Avoid Salesforce.com Ahead of Share-Split
Chris is a member of The Motley Fool Blog Network -- entries represent the personal opinion of the blogger and are not formally edited.
When Salesforce.com (NYSE: CRM) filed a 14A seeking approval for shares to be split 4:1, the company pointed to a lack of affordability of its shares as a reason for the split. The company said in its filing that it:
...believes that this considerable price appreciation, and the associated reduction in number of shares of stock covered by equity awards we issue to newly hired and existing employees, has reduced the perceived attractiveness of our employee equity awards. The closing market price of our common stock on January 24, 2013 was $172.29 as reported on the New York Stock Exchange (the “NYSE”). The Board believes that effecting the Stock Split would make our shares more affordable and attractive to a broader group of potential investors, increase liquidity in the trading of our common stock and increase the attractiveness of our employee equity awards.
Salesforce.com shares soared since August 2012 and vastly outperformed the Nasdaq index. Shares are up nearly 51% in one year, and up nearly 20% in the quarter alone:
(Chart source: finviz.com)
Analysis: It’s a Trap
It is very possible that Salesforce.com shares will continue to rise. The improved liquidity could, in theory, rise by four times to a volume of 6.8 million. The stock currently trades with an average volume of 1.7 million shares daily. Contrary to the statement in the filing, higher liquidity does not imply that the company is more affordable. It only implies that shares will exchange hands more frequently because the share price is lower and there are more shares. This could also increase the daily volatility, increase the pricing for options, and would make it easier for the company to issue more shares to its employees.
Future Common Stock for Employees
2.3% of the options granted to insiders represent the total common stock reserved for issuance. Splitting the shares to encourage a higher share price will reward insiders. The options outstanding represent 4.2%:
Ahead of the share split, Salesforce.com Vice Chairman Van Frank sold 25,000 shares for net proceeds of $4.3 million on Jan. 25, 2013. Automatic insider sales by the chairman and other insiders continued regularly for the last 30 days:
Data Source: Nasdaq.com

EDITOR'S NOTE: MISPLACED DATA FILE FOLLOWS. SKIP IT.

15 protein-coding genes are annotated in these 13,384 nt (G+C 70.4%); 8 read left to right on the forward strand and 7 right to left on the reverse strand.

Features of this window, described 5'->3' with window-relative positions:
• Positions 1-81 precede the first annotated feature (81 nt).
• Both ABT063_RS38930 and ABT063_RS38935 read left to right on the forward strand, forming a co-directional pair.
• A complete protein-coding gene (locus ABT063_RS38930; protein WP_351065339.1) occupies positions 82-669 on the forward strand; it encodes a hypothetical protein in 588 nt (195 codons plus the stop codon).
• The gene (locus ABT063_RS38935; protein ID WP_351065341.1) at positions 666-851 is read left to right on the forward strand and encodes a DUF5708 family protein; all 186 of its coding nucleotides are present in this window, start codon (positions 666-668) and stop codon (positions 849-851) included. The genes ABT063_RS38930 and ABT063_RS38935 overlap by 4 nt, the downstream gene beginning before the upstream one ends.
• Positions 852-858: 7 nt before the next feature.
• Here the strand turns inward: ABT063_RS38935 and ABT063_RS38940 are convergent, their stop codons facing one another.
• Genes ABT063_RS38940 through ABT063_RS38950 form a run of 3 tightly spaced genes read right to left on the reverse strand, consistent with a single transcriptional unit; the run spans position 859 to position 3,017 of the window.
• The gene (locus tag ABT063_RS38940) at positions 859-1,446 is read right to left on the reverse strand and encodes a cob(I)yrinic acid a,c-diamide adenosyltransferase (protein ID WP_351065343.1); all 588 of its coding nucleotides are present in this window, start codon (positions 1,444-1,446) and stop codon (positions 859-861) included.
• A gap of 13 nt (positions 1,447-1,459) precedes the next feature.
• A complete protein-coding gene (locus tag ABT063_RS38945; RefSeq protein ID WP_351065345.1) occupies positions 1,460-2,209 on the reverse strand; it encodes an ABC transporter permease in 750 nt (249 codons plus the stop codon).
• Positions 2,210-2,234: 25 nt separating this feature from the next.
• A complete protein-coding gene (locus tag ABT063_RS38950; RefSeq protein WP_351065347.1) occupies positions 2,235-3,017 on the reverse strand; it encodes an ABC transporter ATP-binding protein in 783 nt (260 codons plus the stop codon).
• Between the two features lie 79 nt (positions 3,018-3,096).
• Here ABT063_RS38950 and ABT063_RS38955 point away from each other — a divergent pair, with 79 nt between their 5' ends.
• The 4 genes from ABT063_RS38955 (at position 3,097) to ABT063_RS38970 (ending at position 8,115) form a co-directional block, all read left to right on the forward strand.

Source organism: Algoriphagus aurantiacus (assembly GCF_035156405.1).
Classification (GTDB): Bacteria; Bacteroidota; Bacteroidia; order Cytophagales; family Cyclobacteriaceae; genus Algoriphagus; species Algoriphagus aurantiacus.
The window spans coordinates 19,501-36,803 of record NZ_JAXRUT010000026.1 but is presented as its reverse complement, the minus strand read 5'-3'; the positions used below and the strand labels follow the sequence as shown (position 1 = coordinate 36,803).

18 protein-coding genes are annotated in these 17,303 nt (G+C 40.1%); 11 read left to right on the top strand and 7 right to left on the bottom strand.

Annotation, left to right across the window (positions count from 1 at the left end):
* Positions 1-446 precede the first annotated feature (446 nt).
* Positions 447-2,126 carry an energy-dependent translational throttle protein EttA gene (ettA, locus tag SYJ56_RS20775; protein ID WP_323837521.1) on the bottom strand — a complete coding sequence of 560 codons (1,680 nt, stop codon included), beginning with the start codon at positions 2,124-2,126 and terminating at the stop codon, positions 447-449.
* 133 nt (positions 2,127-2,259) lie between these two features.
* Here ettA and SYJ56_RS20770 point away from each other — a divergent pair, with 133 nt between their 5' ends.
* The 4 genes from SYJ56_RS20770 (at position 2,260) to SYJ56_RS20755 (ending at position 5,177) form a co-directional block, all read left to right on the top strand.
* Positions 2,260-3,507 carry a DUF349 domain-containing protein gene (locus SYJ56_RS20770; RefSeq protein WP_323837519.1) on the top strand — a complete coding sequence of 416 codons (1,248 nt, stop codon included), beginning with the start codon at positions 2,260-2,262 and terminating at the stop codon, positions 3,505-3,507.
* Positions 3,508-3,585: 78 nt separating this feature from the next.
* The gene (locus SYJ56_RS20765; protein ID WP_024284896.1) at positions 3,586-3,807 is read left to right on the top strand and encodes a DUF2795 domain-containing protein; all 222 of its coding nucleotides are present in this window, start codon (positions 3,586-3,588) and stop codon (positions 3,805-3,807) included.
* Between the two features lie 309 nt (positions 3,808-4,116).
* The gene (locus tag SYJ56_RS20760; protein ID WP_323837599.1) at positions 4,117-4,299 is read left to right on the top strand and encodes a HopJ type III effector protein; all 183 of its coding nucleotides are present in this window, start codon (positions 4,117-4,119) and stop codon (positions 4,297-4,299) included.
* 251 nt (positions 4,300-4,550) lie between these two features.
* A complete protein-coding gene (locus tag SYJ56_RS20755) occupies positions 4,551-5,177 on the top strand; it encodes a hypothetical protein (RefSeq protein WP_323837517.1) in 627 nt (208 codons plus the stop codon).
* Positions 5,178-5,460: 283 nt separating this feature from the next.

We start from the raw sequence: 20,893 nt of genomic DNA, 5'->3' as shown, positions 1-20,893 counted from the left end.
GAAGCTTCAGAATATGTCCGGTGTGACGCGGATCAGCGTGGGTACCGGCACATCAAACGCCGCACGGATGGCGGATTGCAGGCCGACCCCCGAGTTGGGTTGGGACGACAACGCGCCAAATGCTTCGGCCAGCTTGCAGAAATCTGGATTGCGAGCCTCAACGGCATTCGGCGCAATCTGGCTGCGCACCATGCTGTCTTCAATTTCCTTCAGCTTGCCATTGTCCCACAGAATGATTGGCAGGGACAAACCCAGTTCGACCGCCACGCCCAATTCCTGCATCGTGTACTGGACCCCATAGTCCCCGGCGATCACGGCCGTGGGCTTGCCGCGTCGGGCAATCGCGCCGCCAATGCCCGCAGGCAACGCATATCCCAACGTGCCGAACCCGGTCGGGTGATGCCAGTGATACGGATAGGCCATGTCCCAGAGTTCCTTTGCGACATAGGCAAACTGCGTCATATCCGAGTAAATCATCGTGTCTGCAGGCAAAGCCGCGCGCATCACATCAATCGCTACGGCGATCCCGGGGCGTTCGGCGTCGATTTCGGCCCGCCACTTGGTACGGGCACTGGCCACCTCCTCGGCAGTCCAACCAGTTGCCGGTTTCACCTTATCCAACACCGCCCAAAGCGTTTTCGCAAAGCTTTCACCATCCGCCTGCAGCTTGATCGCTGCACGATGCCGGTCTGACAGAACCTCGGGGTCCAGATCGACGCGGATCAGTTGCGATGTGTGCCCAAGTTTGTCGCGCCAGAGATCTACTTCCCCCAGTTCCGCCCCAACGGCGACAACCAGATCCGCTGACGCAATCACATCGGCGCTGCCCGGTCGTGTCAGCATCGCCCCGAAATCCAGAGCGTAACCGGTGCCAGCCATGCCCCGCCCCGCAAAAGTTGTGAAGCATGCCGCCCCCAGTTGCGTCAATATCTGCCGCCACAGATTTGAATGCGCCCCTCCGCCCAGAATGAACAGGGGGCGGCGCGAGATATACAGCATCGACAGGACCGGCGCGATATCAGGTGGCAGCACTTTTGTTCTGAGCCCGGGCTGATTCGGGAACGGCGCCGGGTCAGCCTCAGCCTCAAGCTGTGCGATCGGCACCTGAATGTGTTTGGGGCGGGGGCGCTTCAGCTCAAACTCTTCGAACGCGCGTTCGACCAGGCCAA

Salesforce.com reports earnings on Feb. 21, 2013. Analysts forecast the company will lose 3 cents per share, compared to earnings of $0.09 in the previous year.
Over the last four years, expenses increased, as illustrated in the table below.
Receivables also rose every year. In fiscal 2009, receivables were $266.5 million. By fiscal 2012, receivables rose to $683.7 million.
IBM (NYSE: IBM) is the closest competitor to Salesforce, but the companies could not be any more different. IBM continues to reduce staff count and costs even as profits and revenue rise. More recently, IBM refreshed its bigger products to compete more effectively against Jive Software and Salesforce.com’s Chatter. IBM updated the social network capabilities of Connections so that customers may now run ad campaigns more effectively.
Microsoft (NASDAQ: MSFT) is another close competitor for Salesforce.com. Microsoft sells Yammer software to compete with Salesforce.com. Yammer is being refreshed to be more closely integrated with Microsoft’s SharePoint collaboration software. Even though the cost for Yammer is very low ($4-$8 per user per month), Salesforce.com is winning over customers. This partly justifies the high valuation of Salesforce.com against the inexpensive valuation of Microsoft.
Salesforce.com is far smaller than IBM and Microsoft when comparing quarterly sales figures:
(Data Source: Kapitall.com)
IBM and Microsoft also have a meaningful forward P/E of 9 and 12, respectively. Salesforce.com has a forward P/E of over 88.
Investors should understand that affordability is not derived from the splitting of shares. The market capitalization does not change when shares are split, nor do earnings. Investors may be in a state of euphoria over monstrously large gains from companies like Netflix or Amazon over the last few weeks, but valuations and earnings matter. Sure, salesforce.com deserves a premium because it wins plenty of corporate deals, beating Microsoft. It also has a contract with Hewlett-Packard for providing its cloud software for corporate management. Include the strong returns from the Nasdaq index so far, and investors forget that salesforce.com is valued at 11.8x its book value of $15.10 per share. Investors should take a cautious approach with salesforce.com. Careful investors should avoid this company.
chrispycrunch has no position in any stocks mentioned. The Motley Fool recommends Salesforce.com. The Motley Fool owns shares of International Business Machines. and Microsoft. Try any of our Foolish newsletter services free for 30 days. We Fools may not all hold the same opinions, but we all believe that considering a diverse range of insights makes us better investors. The Motley Fool has a disclosure policy. Is this post wrong? Click here. Think you can do better? Join us and write your own!